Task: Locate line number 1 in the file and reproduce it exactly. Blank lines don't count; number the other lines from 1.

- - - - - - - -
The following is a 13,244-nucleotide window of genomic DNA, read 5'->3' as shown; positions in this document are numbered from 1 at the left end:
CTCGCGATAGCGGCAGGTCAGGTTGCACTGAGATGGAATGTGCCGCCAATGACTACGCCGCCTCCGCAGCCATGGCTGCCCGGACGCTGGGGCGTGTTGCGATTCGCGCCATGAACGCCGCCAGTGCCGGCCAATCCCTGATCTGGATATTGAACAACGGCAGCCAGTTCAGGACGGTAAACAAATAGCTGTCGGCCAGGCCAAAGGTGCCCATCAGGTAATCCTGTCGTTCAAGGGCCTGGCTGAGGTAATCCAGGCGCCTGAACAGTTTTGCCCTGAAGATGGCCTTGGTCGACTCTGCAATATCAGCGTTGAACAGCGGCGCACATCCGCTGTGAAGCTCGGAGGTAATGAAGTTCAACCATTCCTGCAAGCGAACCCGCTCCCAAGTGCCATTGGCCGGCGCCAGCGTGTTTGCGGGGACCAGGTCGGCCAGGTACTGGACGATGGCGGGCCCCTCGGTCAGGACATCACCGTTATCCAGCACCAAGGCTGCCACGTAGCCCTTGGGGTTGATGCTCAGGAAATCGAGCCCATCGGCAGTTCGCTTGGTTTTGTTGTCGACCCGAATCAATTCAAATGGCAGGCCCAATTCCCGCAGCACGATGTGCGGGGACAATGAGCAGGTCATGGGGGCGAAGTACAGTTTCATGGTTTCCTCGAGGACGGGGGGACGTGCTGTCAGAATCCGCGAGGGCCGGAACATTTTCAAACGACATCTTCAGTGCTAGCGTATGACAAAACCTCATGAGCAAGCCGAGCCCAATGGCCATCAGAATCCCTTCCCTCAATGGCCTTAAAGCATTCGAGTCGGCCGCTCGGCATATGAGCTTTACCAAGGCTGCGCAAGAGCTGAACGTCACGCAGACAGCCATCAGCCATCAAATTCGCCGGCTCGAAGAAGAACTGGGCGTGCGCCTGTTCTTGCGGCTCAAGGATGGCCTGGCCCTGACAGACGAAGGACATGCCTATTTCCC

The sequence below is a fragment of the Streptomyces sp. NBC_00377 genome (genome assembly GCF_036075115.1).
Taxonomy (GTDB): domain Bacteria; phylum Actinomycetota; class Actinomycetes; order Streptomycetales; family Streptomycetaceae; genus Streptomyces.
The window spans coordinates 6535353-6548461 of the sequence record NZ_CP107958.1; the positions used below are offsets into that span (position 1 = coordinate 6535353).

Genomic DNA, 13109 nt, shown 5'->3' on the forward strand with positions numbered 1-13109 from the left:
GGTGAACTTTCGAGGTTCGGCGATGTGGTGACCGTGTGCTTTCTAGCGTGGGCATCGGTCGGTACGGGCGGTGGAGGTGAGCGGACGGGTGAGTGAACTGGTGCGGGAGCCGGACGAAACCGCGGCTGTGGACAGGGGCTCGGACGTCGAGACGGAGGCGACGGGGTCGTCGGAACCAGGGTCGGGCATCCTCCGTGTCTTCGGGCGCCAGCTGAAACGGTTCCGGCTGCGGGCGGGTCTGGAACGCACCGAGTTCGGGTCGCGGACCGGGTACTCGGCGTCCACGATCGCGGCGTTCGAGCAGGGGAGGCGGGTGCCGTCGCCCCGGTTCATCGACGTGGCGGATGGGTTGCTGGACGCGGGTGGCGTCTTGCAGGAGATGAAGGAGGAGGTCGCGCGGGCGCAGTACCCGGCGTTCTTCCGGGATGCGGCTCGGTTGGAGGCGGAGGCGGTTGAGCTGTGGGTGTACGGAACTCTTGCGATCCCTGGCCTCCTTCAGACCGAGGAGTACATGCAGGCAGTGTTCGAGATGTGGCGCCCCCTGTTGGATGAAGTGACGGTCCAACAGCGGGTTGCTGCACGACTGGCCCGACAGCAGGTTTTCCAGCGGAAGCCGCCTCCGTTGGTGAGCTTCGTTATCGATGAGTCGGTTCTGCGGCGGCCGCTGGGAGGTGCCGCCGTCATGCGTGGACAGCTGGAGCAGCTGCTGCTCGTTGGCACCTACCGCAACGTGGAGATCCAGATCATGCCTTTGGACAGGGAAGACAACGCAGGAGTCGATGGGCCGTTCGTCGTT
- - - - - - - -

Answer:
The following is a 13,244-nucleotide window of genomic DNA, read 5'->3' as shown; positions in this document are numbered from 1 at the left end: